The challenge facing APS was euphemistically characterized in the letter of invitation to DSST: “APS recognizes that we must engage in transformative practices to serve the Aurora community.” Simply put, the one APS school in NW Aurora, Fletcher Elementary, has been underperforming for years to the point that last winter the school board voted to convert Fletcher to a charter school, Rocky Mountain Prep. That conversion begins this school year and will be phased in over four years.
Bringing in DSST
Beyond the struggles of the elementary school, the district says there is a “need for APS to increase science, technology, engineering, and math (STEM) opportunities in light of the business community in the area.” In Munn’s letter to Kurtz, the superintendent says the school board has “heard calls for increasing STEM opportunities from Don Elliman, the chancellor of the Anschutz campus and Dan Ritchie, the chair of the Fitzsimons Redevelopment Authority. DSST’s model as an open enrollment STEM program is a solid response to this community interest.”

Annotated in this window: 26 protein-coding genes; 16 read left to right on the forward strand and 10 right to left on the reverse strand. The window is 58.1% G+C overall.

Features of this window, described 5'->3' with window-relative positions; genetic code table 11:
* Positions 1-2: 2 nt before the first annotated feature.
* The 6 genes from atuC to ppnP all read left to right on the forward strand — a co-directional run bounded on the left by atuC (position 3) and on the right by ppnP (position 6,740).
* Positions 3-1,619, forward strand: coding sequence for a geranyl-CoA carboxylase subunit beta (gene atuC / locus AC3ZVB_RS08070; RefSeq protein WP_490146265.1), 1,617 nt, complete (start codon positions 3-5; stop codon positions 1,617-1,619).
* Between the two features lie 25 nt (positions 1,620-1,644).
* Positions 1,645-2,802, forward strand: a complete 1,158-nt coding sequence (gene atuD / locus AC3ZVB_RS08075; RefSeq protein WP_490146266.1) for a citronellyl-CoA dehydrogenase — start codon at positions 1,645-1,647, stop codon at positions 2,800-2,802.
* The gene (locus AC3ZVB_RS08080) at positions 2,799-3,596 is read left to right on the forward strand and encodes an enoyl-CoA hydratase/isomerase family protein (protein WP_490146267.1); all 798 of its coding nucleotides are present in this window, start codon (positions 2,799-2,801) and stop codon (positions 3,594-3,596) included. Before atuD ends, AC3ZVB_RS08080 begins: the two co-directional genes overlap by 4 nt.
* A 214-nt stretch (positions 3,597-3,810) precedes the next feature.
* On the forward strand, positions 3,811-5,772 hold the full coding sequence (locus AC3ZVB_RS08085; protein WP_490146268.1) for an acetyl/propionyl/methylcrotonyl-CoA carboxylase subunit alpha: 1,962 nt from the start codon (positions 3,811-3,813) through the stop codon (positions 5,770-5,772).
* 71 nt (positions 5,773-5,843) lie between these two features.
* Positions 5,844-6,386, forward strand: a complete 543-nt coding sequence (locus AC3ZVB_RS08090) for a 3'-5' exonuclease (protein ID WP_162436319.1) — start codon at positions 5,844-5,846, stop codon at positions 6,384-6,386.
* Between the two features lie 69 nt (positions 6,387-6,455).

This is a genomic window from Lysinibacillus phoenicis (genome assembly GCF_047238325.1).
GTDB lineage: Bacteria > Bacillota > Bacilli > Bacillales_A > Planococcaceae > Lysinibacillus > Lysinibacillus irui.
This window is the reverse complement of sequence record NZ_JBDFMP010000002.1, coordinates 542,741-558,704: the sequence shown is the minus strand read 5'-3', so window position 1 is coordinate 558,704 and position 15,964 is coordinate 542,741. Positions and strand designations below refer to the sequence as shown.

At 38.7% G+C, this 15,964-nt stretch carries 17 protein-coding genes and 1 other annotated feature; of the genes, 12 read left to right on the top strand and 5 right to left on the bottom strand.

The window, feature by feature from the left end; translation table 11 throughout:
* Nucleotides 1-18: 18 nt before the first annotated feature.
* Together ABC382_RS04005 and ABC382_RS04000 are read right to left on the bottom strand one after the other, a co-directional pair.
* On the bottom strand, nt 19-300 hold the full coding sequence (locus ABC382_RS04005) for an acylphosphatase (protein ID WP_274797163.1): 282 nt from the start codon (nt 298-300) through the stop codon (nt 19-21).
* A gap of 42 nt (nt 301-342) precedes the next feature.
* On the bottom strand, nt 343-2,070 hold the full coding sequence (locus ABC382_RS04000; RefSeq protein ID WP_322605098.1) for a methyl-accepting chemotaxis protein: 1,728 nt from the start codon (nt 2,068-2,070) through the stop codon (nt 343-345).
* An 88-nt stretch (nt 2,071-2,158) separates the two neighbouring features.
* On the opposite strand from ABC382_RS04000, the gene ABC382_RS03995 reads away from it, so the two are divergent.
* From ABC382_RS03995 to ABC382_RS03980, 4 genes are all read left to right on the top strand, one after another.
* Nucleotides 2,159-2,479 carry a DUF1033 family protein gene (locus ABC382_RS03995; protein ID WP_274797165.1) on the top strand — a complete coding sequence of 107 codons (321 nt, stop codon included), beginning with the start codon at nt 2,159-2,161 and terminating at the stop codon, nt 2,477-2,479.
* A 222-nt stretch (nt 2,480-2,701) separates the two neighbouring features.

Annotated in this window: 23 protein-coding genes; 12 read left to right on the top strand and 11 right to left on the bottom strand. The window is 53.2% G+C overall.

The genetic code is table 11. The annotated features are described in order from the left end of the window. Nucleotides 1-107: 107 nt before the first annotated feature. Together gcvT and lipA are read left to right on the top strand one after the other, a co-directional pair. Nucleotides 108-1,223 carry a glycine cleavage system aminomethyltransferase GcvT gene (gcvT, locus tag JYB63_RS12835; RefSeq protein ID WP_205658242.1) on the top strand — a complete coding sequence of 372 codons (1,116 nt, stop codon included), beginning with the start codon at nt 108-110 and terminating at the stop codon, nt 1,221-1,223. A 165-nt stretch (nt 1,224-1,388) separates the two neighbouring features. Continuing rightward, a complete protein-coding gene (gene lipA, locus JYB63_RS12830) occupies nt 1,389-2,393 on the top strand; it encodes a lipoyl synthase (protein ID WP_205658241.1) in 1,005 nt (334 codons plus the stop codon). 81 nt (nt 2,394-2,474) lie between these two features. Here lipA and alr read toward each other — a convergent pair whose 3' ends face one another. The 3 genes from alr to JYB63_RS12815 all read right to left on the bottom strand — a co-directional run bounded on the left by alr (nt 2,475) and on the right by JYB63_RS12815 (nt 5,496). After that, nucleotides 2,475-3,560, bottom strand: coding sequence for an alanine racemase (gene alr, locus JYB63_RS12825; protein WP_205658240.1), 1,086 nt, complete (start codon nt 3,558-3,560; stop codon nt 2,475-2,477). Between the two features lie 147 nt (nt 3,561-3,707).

For his part, Kurtz says he is “flattered and honored” at the APS invitation. He cautions that the campus is “just an idea and there is much to work out.” DSST currently operates 12 schools on seven campuses. Although DSST has received invitations from New York City, Louisiana and the state of Washington, it has not yet expanded beyond DPS boundaries.